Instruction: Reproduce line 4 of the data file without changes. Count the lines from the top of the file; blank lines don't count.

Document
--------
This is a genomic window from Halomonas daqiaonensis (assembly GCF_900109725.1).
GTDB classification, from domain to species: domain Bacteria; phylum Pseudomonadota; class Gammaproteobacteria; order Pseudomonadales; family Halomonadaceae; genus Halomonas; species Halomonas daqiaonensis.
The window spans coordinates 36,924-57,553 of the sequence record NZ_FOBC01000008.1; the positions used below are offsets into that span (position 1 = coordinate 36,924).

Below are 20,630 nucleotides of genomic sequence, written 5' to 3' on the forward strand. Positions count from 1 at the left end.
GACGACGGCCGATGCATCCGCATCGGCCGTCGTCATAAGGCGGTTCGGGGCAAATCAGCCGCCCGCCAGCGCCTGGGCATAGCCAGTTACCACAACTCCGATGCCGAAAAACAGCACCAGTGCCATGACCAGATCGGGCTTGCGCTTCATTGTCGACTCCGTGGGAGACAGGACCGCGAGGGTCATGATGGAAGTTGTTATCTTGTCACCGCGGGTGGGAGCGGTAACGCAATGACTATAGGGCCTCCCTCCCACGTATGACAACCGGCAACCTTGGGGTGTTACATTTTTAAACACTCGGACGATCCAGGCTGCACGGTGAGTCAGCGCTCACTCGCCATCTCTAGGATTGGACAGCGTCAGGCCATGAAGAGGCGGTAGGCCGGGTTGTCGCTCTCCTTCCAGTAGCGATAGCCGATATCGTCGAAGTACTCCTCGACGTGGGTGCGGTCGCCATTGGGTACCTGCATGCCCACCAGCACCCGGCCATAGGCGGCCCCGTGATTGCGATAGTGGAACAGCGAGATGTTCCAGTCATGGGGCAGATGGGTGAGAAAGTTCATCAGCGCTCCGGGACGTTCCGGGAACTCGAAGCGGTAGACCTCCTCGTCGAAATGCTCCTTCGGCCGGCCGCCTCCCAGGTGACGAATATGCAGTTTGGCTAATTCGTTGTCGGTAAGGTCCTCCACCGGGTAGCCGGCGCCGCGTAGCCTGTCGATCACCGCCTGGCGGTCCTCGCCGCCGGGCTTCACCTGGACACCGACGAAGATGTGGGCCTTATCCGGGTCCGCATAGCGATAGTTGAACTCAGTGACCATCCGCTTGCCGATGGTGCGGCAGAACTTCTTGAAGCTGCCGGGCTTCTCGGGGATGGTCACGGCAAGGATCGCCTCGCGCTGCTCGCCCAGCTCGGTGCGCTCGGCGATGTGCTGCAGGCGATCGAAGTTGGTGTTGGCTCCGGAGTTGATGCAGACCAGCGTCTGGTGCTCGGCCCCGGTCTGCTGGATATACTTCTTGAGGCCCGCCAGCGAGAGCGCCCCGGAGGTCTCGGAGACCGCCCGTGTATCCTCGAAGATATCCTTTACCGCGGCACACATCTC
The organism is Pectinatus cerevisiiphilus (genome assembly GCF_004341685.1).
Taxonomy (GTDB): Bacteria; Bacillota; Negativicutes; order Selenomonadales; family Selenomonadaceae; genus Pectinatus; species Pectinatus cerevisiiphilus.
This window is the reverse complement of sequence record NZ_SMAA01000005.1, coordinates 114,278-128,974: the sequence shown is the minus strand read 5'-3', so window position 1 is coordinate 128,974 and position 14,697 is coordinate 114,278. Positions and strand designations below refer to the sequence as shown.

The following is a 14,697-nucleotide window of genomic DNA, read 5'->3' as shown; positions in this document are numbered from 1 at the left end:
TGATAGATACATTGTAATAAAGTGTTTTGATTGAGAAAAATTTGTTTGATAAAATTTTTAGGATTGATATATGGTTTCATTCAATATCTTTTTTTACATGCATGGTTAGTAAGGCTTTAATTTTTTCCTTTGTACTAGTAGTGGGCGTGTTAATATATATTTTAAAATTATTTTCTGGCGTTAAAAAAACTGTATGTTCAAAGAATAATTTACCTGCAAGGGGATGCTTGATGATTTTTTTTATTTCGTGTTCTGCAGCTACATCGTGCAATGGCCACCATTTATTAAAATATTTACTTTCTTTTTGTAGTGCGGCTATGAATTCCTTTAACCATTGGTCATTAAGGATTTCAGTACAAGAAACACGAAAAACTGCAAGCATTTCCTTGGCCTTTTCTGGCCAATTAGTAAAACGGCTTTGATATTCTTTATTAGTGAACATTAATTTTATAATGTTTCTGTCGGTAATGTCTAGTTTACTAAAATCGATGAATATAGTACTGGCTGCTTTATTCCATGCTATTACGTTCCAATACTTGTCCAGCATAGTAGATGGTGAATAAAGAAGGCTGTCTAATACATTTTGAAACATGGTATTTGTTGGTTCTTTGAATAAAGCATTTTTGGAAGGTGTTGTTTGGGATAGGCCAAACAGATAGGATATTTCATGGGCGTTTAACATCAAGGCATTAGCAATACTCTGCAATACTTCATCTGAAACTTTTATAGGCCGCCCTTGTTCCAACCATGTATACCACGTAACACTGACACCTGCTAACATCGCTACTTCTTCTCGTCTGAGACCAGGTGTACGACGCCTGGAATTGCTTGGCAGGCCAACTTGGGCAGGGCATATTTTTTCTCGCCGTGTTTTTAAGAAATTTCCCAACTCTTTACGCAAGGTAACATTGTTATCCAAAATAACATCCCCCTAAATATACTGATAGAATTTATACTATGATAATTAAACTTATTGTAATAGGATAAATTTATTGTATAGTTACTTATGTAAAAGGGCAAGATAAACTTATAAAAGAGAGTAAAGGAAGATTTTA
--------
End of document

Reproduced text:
Below are 20,630 nucleotides of genomic sequence, written 5' to 3' on the forward strand. Positions count from 1 at the left end.